Private equity investors are running the numbers on shared CBRS enterprise networks, which are expected to create new opportunities for so-called neutral host providers. Neutral hosts own and operate network assets and are paid by carriers and/or enterprise customers for the use of their networks.
Clayton Funk, managing director at MVP Capital, said private equity firms are interested in CBRS because it can support connectivity as a managed service. “Connectivity will be outsourced to companies who have expertise in it, and there is a ton of private equity interest in that model because it’s sticky revenue, it’s recurring revenue, it’s leverageable revenue,” Funk said. He named Gigamonster and Connectivity Wireless as examples of investor-backed companies that are talking to clients about private CBRS networks.
Eventually, Funk expects private equity investors to back new ventures created to build and manage enterprise CBRS networks. He said Columbia Capital and MC Partners are two private equity firms looking at CBRS opportunities. While there haven’t been many actual deals yet, Funk said he expects it to be a growth area.
Access to spectrum
The FCC’s recently published list of companies that plan to bid for CBRS spectrum this summer included a handful of big corporations willing to pay for priority access to CBRS spectrum. But the vast majority of enterprises will access the spectrum through GAA (general authorized access), meaning that they can use it freely if there is no incumbent or priority access licensee on the bands.
Free spectrum makes CBRS somewhat analogous to WiFi when companies calculate the return on potential network investment. Private equity investors are looking at models that estimate capital costs, operating expenses and potential revenue associated with enterprise CBRS networks. One such model was created by The Besen Group, a Washington, DC-based consulting firm that specializes in mobile and wireless.
Besen Group founder Alex Besen said his CBRS model can be used by investors to calculate expected returns under different scenarios. The model calculates expenditures based on several variables, including the number of small cells needed. For example, a 100,000 square foot stadium is projected to require ten outdoor small cells or one per 10,000 square feet on average. Outdoor small cells are expected to cost roughly $2,000 each (vs. roughly $500 for each indoor small cell), although Besen said prices will vary between vendors. For outdoor small cells, the firm estimates $400 in installation costs, $100 for power over Ethernet and switching, and an additional $150 for other materials needed for each node. Besen estimates network design costs at $300 per outdoor cell.
Other costs include the Spectrum Access System (SAS), which Besen said is 100% operating expense because network owners pay for it as a service. He estimates the annual cost at $5 per indoor small cell and $20 per outdoor small cell. The SAS is required so that CBRS spectrum users do not interfere with one another, and the hardware is supplied by one of the companies certified by the FCC.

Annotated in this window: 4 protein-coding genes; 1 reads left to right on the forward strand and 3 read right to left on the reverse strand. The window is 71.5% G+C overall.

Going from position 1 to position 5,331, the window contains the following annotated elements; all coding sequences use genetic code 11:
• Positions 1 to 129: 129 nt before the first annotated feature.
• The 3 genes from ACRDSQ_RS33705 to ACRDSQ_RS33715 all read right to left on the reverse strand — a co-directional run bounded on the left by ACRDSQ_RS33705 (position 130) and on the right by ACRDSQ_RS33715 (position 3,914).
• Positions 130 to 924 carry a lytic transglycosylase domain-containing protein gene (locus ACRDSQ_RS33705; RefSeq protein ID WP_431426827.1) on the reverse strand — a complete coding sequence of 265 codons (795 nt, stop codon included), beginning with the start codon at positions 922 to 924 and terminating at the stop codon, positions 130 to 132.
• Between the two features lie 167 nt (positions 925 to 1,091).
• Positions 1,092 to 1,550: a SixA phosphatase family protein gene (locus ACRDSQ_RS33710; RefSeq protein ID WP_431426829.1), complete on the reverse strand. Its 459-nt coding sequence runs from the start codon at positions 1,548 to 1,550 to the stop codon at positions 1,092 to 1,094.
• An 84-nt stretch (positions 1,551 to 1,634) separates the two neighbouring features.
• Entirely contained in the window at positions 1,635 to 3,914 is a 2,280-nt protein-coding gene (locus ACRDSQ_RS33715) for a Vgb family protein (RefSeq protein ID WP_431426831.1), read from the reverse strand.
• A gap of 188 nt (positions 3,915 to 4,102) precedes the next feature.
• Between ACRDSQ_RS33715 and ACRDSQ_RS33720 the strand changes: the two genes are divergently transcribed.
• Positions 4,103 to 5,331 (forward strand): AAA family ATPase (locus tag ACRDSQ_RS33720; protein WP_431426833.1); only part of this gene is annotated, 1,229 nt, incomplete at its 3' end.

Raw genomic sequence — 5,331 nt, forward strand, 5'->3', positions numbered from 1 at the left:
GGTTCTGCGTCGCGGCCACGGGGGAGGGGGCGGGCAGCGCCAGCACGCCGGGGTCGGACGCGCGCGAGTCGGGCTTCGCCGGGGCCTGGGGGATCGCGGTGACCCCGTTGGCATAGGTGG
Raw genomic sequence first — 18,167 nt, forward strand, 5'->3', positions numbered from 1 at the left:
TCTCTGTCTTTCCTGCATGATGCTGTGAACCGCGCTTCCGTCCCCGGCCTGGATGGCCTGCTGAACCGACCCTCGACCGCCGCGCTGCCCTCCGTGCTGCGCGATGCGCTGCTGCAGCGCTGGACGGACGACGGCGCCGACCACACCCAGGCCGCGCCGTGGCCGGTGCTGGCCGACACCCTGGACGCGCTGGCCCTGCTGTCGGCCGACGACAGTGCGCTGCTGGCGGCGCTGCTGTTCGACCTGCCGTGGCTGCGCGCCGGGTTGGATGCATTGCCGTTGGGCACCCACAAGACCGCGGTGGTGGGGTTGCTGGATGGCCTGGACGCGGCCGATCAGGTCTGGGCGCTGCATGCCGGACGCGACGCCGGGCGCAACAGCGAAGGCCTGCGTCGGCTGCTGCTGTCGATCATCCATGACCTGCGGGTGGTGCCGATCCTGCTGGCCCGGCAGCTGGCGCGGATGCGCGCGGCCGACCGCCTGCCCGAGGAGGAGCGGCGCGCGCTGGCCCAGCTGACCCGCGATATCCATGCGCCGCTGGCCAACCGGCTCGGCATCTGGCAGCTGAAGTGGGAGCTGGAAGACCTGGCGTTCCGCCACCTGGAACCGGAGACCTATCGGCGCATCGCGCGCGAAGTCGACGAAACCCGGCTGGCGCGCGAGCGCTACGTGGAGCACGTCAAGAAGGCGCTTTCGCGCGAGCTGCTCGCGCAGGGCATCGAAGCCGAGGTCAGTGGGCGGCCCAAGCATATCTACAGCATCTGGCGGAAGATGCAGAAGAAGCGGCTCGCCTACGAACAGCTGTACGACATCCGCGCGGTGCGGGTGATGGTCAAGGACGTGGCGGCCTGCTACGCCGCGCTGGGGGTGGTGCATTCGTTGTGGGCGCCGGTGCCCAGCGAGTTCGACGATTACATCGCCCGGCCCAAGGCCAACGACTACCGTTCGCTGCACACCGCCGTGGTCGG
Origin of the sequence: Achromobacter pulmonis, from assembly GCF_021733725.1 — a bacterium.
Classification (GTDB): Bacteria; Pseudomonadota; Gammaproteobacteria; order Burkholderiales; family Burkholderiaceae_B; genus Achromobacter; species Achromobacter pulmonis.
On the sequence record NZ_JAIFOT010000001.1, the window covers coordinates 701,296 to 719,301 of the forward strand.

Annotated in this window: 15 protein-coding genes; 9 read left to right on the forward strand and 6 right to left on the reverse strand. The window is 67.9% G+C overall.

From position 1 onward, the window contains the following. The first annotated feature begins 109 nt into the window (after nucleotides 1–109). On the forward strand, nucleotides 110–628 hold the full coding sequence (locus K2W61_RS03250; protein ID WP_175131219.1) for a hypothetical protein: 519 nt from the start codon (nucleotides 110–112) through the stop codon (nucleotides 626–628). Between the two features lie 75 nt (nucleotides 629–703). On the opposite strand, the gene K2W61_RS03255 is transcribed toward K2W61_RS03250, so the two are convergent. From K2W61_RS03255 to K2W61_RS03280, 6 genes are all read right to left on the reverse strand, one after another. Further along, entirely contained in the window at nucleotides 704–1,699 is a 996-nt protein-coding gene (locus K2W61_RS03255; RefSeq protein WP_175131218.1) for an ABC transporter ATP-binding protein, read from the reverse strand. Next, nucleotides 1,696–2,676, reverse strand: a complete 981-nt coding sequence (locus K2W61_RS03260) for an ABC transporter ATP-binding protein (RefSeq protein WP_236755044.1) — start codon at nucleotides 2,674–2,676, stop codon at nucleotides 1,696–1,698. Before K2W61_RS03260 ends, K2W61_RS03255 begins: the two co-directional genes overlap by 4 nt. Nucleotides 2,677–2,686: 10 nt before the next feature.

The Evolved Packet Core (EPC), which Besen said could be cloud-based or on-premises, is another cost associated with a private CBRS network. The price paid by the network owner can vary with the number of projected subscribers as well as the number of small cells, Besen said. In his example with ten small cells, he estimated the total price for cloud-based EPC at $206,000 in year one and $8,000 per year in each of the following four years. He said the EPC could be supplied by one of several vendors, including Ericsson, Nokia, Druid Software, Cisco or Affirmed Networks, which was recently purchased by Microsoft.
Other costs will include network operations management, hardware and software maintenance and support, utilities, backhaul and interconnection.
Besen’s example with ten small cells showed total capex of $29,500 and opex of $215,000 in year one, followed by no capex and opex of $9,500 per year for each of the next four years.
Revenue will come from fees paid by carriers who want to offload traffic to the CBRS network and/or from the enterprise that is the primary user of the network. In the past, neutral host providers collected most of their revenue from carriers, and sometimes paid venue owners for the right build networks on their property. Now those opportunities are few and far between.
“There’s definitely been a big pivot from the carrier as the anchor tenant to the enterprise,” said Funk.
Nonetheless, some investors are evaluating private network scenarios that rely on carriers for revenue. Besen, who is currently developing a customized version of his model for a private equity client, said private equity firms may invest directly in venues and finance CBRS networks for the buildings. Revenue would come from carriers paying to offload subscribers to the CBRS network during times when the venue is heavily trafficked, such as professional sports events.
Besen noted that clients like to use relatively high discount rates to value these projects because they are viewed as somewhat risky investments. His example showed a 10% discount rate, which gave the hypothetical project a net present value of $2.51 per square foot.
Of course, a project’s present value is just one part of the equation. In order to calculate an expected return, investors need revenue estimates. Those projections are likely to be the hardest part of the CBRS equation because enterprises are still trying to understand the value of private LTE and 5G.